OP-ED: Being responsible in the betweens

We live in an age of choice and convenience in which time has become a precious commodity.

Working parents know this better than anyone. They juggle their responsibilities while putting food on the table, taking care of the bills, and shuttling the kids between school, soccer practice, swimming lessons, sleepovers, and every other obligation they hope will one day lead to a responsible, well-rounded adult.

We maximize the time in between out of necessity and simplify where we can. So essential appointments—like doctor and dentist—are worked in, which sometimes means compromising quality in health care for convenience or cost.

But what if it didn’t have to?

As an orthodontist who operates one of the largest orthodontic practices in the country, I am more than capable of providing basic dental services to those who need it. What’s more, I can do so at a price that’s half the cost of the going rate charged by Primary Care Dentists.

I’m all for one-stop shopping when it comes to helping working parents, and I have attempted to offer it in my practice. Under current regulations, however, specialists like licensed orthodontists are forbidden from practicing anything outside their specialty, even though we completed the same dental programs as Primary Care Dentists. Meanwhile, those who practice primary care and did not go on to complete full-time residencies are permitted to advertise and perform more specialized services—braces, oral surgery and other advanced procedures—without ever having to fully disclose the reality of the situation to their patients.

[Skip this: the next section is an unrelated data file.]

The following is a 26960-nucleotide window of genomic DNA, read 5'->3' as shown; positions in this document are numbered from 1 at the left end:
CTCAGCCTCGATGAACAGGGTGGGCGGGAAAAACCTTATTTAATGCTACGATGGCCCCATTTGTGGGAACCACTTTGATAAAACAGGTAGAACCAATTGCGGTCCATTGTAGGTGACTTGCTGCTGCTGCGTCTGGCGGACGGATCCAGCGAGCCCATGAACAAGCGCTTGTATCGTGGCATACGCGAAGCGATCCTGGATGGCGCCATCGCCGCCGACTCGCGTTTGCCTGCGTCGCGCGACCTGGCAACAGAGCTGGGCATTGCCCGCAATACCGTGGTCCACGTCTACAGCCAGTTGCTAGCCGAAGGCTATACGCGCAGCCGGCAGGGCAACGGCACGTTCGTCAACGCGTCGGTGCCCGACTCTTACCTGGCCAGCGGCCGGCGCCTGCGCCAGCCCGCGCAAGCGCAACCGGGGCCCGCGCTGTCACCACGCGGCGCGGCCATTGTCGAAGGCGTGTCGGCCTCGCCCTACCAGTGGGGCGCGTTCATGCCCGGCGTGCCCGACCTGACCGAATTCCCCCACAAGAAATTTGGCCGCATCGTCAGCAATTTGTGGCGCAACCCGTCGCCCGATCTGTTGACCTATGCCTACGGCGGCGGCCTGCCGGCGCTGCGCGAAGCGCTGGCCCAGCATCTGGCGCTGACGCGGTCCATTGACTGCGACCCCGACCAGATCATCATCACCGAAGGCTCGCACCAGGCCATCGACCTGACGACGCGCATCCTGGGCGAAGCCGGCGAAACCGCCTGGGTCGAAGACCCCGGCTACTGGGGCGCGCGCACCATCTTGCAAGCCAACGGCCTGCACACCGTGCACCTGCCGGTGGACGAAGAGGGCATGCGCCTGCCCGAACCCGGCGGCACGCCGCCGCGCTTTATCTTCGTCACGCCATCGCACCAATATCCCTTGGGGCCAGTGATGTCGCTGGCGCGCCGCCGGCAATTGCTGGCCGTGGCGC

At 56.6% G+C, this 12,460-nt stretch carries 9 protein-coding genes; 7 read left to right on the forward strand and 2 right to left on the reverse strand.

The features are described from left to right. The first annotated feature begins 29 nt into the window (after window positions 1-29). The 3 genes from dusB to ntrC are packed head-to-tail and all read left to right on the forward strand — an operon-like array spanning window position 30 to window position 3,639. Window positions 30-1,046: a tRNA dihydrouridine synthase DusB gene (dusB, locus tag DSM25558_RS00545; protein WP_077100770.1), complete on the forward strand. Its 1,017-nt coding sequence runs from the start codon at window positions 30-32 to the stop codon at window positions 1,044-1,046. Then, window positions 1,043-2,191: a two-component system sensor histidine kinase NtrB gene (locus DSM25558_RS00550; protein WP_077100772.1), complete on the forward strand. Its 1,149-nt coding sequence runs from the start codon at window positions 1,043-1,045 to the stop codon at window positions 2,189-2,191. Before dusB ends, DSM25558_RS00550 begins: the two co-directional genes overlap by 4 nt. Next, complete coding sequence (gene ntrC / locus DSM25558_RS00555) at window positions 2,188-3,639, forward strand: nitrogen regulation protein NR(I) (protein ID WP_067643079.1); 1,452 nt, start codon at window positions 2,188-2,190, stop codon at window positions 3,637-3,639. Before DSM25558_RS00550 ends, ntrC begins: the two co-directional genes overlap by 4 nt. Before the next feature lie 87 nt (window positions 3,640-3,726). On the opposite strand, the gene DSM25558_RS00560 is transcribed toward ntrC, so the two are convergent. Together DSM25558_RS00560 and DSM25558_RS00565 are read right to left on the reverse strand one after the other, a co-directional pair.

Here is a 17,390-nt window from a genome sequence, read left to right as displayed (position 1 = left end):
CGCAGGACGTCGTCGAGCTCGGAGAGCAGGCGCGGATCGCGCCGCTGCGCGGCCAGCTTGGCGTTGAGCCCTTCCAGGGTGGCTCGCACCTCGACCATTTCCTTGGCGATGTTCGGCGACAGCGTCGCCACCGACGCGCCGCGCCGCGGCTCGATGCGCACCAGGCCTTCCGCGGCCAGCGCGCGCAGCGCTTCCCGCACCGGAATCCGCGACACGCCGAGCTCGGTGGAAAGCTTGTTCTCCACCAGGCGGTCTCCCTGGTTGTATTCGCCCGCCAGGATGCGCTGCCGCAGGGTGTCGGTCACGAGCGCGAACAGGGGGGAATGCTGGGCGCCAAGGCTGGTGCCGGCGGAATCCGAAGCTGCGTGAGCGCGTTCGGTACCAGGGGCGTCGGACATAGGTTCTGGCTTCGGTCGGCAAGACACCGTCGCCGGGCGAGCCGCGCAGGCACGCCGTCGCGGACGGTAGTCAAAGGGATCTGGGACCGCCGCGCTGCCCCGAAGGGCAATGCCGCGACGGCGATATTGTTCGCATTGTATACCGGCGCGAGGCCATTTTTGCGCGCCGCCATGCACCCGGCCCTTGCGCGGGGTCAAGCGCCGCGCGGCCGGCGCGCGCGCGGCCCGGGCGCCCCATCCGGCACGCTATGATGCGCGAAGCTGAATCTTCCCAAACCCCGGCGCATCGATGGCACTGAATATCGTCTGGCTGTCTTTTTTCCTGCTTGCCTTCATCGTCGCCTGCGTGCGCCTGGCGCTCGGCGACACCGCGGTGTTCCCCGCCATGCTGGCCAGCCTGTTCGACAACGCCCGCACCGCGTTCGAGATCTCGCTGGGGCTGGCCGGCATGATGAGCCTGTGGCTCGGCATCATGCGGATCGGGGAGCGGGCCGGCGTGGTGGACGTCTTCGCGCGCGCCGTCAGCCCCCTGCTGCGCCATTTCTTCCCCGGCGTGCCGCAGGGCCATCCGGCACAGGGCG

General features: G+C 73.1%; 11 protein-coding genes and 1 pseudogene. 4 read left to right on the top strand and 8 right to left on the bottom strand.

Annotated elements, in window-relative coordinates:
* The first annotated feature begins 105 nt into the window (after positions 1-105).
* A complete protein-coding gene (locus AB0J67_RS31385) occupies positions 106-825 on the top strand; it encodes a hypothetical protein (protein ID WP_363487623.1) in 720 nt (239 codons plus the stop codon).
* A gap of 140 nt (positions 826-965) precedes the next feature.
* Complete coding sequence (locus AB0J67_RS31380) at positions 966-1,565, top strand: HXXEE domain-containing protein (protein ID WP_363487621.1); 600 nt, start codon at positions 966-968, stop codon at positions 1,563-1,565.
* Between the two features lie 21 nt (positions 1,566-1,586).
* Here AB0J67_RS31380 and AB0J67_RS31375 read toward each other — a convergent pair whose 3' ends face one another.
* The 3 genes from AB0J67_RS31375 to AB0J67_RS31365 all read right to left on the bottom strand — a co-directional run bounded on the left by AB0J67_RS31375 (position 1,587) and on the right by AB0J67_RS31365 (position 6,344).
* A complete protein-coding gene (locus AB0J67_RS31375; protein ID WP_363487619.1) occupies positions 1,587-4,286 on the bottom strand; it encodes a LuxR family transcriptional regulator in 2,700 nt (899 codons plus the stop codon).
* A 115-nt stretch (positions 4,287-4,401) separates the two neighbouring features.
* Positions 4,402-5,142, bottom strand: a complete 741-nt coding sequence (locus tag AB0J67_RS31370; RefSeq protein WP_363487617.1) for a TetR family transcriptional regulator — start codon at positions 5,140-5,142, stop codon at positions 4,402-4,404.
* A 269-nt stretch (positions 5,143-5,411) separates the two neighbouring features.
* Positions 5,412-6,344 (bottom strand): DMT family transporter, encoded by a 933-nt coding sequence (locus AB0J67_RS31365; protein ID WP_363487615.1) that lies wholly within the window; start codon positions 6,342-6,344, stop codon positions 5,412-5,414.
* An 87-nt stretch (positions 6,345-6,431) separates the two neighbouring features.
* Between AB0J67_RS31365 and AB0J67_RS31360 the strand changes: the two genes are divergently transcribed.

This lack of transparency is a cause for concern and a legitimate danger to patients in Arkansas and in a number of other states across the country.

Making matters worse, the regulatory system here in Arkansas—meant to protect the citizens and eliminate bad actors within the industry—is made up almost entirely of Primary Care Dentists who refuse to take action in order to protect their own interests.

Either dentists have a license to provide specialized care or they don’t. Either they went to a full-time accredited residency program or they didn’t. There is no middle ground. Families have a right to know the difference, and it is our responsibility as healthcare providers to educate them.

I excelled in dental school, where I was formally trained to detect cavities and supervise hygienists. I’ve been held responsible for detecting cavities and improving hygiene for tens of thousands of patients during the nine years I’ve been in practice. That’s why I’ve been offering basic dental cleanings by licensed dental hygienists in my orthodontic practice for less than half the going rate.

No dentist in the state—or the world—can legitimately dispute my qualifications to supervise a licensed hygienist while performing cleanings. However, many dentists in Northeast Arkansas are not happy with me for trying to do so, or for speaking up on their lack of specialized training, and they’re out for vengeance, going so far as to haul me before the State Dental Board to air their grievances.

The message they are sending is clear: Changing their ways in support of increased access to quality care is not in their best interest, and they will resist it.

That they hold the cards and can stack the deck is unfair to working parents and all patients in Arkansas. Given their schedules, one-stop shopping is not only appealing, it’s a necessity. Rather than needing to schedule two appointments at two different offices with two different payment systems, they should be able to streamline the process to receive specialty and standard care in one.

That’s why the dentists are up in arms. They jealously guard a system that allows them to provide services they are not specially trained to provide while shutting down the specialists who can properly perform the basic services and so much more.

This is an abuse of the state’s Dental Practice Act. It is a senseless overburdening of parents who are already looking for every opportunity to maximize their betweens.

We are prepared to fight it tooth and nail.

Benjamin Burris is an orthodontist with offices in Jonesboro, West Memphis, Paragould, Blytheville and Forrest City.